US West Coast carbon dynamics

As a Ph.D. candidate at ETH Zurich I used the Regional Oceanic Modeling System (ROMS) to study the variability of the carbon system and progression of ocean acidification along the US West Coast. Summertime upwelling of subsurface CO2-rich waters causes naturally low pH and aragonite saturation state conditions at the surface and large seasonal variability of the carbon system. The animation shows the seasonal variability of the modeled aragonite saturation state in 2010.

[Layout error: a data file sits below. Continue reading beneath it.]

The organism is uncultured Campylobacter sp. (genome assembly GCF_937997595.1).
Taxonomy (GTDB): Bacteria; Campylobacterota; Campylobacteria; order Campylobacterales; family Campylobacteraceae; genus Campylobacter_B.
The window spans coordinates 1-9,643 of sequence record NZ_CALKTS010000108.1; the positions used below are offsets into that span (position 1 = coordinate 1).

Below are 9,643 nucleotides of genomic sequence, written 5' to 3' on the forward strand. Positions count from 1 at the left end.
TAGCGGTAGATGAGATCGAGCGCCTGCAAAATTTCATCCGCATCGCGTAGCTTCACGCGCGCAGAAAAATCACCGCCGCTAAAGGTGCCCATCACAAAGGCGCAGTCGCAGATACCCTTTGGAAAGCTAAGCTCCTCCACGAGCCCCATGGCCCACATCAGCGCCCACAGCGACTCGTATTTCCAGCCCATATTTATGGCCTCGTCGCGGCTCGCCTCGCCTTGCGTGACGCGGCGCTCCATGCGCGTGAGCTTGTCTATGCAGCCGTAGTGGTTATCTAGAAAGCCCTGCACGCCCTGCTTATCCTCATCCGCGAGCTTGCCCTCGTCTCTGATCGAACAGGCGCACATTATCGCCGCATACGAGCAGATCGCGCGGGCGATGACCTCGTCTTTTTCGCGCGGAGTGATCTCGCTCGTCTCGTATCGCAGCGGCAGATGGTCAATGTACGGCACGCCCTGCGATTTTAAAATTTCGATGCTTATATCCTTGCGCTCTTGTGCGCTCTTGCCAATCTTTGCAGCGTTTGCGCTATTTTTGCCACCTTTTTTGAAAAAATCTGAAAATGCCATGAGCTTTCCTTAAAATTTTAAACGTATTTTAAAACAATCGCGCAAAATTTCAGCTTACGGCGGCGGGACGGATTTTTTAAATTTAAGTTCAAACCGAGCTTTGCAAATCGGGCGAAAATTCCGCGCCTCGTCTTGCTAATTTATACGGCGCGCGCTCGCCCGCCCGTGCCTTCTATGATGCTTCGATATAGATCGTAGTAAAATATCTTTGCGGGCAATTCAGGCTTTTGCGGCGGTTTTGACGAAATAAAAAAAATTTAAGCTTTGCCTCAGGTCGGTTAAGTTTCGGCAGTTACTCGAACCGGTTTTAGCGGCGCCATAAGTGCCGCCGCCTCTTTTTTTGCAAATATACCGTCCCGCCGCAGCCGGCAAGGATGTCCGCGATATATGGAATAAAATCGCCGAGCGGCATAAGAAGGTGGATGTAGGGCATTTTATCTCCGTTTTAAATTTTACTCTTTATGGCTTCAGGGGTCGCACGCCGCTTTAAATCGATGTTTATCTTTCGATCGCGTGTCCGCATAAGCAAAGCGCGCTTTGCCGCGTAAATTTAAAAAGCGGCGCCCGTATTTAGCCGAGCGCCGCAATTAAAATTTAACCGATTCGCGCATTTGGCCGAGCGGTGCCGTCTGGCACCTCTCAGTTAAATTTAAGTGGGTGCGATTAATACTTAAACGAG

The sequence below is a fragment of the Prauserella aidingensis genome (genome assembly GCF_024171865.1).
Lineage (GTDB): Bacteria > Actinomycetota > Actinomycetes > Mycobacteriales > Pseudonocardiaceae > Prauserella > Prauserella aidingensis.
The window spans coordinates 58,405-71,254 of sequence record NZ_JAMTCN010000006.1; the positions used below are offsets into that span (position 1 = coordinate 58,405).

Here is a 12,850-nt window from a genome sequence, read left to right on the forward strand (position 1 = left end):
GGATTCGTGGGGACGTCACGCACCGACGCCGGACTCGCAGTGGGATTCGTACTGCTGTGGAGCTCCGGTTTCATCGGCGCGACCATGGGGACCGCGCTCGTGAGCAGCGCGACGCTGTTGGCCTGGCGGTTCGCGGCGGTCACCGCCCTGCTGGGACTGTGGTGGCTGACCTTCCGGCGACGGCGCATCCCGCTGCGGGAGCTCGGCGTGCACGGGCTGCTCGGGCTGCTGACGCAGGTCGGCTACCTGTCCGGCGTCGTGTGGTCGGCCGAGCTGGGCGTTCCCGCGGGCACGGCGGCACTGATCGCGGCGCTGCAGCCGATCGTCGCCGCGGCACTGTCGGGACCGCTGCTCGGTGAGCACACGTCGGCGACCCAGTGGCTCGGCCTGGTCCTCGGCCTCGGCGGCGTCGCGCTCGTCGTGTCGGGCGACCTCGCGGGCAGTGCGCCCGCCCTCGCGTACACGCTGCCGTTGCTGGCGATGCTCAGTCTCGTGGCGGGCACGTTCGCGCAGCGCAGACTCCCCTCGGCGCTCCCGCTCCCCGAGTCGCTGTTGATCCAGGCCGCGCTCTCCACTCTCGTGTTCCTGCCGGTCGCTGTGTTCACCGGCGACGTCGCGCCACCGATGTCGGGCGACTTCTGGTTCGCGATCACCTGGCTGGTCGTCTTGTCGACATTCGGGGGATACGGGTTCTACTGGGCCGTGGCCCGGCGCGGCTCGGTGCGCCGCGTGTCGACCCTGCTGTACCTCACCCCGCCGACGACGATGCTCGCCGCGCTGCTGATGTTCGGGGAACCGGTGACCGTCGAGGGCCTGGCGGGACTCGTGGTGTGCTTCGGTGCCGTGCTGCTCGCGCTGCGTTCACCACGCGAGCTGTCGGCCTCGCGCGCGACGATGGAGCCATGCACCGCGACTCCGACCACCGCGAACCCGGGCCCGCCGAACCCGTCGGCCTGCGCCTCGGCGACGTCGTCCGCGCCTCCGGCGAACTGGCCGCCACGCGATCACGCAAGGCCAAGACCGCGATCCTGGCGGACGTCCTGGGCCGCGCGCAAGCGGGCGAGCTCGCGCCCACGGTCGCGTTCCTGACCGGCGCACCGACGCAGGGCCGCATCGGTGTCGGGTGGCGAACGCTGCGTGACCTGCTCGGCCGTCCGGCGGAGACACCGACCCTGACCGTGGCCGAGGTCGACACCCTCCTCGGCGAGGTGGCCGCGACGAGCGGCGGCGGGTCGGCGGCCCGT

Increased oceanic uptake of CO2 from the atmosphere over the past 160+ years has lowered pH and the carbonate concentration to levels that are harmful to some shelf-building organisms. For example, declined larval growth of oysters at hatcheries in Oregon are linked to increased CO2 levels in seawater that was brought in from the ocean (check out http://seagrant.oregonstate.edu/confluence/2-1/whiskey-creek-1). The animation below shows the modeled evolution of the depth of the saturation horizon with regard to the CaCO3 mineral aragonite (left), and surface ocean pH (right) from present day until 2050 following the IPCC SRES A2 scenario. The video is related to the paper “Rapid Progression of Ocean Acidification in the California Current System” available here: http://www.sciencemag.org/content/early/2012/06/13/science.1216773.full.